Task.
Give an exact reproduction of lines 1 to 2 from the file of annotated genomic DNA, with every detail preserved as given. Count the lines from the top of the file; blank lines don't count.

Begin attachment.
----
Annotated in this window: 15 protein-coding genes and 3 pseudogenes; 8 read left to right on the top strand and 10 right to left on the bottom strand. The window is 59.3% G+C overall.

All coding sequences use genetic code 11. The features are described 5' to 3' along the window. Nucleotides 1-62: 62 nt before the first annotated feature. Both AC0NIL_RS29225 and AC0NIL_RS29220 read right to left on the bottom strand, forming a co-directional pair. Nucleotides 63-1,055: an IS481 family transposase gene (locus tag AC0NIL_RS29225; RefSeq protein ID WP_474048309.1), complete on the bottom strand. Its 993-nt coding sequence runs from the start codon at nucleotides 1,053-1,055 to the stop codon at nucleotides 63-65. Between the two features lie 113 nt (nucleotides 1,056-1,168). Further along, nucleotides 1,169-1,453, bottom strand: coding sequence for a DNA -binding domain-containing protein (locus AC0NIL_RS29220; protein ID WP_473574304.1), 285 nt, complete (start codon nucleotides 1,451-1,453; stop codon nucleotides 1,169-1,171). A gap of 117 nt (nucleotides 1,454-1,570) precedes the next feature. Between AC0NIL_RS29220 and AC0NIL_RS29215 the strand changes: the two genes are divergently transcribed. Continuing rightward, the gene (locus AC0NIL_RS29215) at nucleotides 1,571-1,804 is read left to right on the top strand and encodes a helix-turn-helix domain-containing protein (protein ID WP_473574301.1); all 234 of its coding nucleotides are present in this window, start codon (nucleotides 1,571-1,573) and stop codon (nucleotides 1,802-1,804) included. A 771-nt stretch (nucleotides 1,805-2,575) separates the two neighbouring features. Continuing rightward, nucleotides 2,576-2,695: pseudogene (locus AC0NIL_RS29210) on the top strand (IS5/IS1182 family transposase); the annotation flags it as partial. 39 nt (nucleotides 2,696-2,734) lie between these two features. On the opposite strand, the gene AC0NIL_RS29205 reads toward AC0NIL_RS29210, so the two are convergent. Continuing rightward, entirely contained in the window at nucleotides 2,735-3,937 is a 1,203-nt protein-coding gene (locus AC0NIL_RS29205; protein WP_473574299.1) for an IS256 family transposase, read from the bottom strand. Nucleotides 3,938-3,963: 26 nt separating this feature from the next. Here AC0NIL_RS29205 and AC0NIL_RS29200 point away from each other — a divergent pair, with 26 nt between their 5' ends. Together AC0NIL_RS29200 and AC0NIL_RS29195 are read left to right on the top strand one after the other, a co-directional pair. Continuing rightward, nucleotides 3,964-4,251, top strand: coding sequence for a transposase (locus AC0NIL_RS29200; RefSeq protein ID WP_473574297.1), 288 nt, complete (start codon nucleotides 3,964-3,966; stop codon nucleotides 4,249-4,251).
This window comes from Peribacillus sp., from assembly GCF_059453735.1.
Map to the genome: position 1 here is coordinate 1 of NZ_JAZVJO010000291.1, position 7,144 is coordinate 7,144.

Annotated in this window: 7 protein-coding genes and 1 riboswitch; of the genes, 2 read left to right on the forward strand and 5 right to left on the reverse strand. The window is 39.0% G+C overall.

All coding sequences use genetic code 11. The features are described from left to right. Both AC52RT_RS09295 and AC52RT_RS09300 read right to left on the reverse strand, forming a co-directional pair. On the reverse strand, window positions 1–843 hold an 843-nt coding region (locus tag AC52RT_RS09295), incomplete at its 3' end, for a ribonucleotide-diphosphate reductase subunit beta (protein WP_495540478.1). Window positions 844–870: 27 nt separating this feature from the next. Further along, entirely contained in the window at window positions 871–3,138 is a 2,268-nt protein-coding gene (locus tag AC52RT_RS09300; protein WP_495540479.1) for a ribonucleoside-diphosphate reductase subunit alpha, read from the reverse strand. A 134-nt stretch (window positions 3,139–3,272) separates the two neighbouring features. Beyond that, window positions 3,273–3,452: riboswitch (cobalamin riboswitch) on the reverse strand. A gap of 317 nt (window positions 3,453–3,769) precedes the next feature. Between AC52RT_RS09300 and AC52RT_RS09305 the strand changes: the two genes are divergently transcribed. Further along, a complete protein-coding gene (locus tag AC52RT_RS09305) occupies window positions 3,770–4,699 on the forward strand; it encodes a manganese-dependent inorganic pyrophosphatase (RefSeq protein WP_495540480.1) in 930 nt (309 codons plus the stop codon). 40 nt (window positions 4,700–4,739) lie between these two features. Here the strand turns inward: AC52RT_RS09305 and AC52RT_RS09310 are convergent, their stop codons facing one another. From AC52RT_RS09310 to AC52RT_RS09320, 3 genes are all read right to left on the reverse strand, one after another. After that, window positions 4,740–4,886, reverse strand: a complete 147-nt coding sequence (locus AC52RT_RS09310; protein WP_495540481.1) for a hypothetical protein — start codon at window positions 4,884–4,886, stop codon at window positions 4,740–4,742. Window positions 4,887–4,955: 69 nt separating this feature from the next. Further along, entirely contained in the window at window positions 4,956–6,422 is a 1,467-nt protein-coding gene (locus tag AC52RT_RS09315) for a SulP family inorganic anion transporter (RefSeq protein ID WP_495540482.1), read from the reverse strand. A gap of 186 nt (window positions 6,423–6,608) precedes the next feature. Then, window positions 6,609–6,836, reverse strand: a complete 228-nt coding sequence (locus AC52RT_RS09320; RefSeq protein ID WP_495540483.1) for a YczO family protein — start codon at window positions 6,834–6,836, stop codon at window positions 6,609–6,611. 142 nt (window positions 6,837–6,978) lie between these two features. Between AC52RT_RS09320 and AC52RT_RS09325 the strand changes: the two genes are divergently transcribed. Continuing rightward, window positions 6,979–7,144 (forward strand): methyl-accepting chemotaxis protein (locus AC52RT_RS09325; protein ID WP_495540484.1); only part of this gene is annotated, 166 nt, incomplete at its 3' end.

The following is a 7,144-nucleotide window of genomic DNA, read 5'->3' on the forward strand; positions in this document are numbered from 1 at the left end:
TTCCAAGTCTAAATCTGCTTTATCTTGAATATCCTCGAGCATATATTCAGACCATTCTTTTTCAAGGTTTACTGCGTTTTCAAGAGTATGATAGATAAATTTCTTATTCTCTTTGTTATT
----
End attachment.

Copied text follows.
Annotated in this window: 15 protein-coding genes and 3 pseudogenes; 8 read left to right on the top strand and 10 right to left on the bottom strand. The window is 59.3% G+C overall.

All coding sequences use genetic code 11. The features are described 5' to 3' along the window. Nucleotides 1-62: 62 nt before the first annotated feature. Both AC0NIL_RS29225 and AC0NIL_RS29220 read right to left on the bottom strand, forming a co-directional pair. Nucleotides 63-1,055: an IS481 family transposase gene (locus tag AC0NIL_RS29225; RefSeq protein ID WP_474048309.1), complete on the bottom strand. Its 993-nt coding sequence runs from the start codon at nucleotides 1,053-1,055 to the stop codon at nucleotides 63-65. Between the two features lie 113 nt (nucleotides 1,056-1,168). Further along, nucleotides 1,169-1,453, bottom strand: coding sequence for a DNA -binding domain-containing protein (locus AC0NIL_RS29220; protein ID WP_473574304.1), 285 nt, complete (start codon nucleotides 1,451-1,453; stop codon nucleotides 1,169-1,171). A gap of 117 nt (nucleotides 1,454-1,570) precedes the next feature. Between AC0NIL_RS29220 and AC0NIL_RS29215 the strand changes: the two genes are divergently transcribed. Continuing rightward, the gene (locus AC0NIL_RS29215) at nucleotides 1,571-1,804 is read left to right on the top strand and encodes a helix-turn-helix domain-containing protein (protein ID WP_473574301.1); all 234 of its coding nucleotides are present in this window, start codon (nucleotides 1,571-1,573) and stop codon (nucleotides 1,802-1,804) included. A 771-nt stretch (nucleotides 1,805-2,575) separates the two neighbouring features. Continuing rightward, nucleotides 2,576-2,695: pseudogene (locus AC0NIL_RS29210) on the top strand (IS5/IS1182 family transposase); the annotation flags it as partial. 39 nt (nucleotides 2,696-2,734) lie between these two features. On the opposite strand, the gene AC0NIL_RS29205 reads toward AC0NIL_RS29210, so the two are convergent. Continuing rightward, entirely contained in the window at nucleotides 2,735-3,937 is a 1,203-nt protein-coding gene (locus AC0NIL_RS29205; protein WP_473574299.1) for an IS256 family transposase, read from the bottom strand. Nucleotides 3,938-3,963: 26 nt separating this feature from the next. Here AC0NIL_RS29205 and AC0NIL_RS29200 point away from each other — a divergent pair, with 26 nt between their 5' ends. Together AC0NIL_RS29200 and AC0NIL_RS29195 are read left to right on the top strand one after the other, a co-directional pair. Continuing rightward, nucleotides 3,964-4,251, top strand: coding sequence for a transposase (locus AC0NIL_RS29200; RefSeq protein ID WP_473574297.1), 288 nt, complete (start codon nucleotides 3,964-3,966; stop codon nucleotides 4,249-4,251).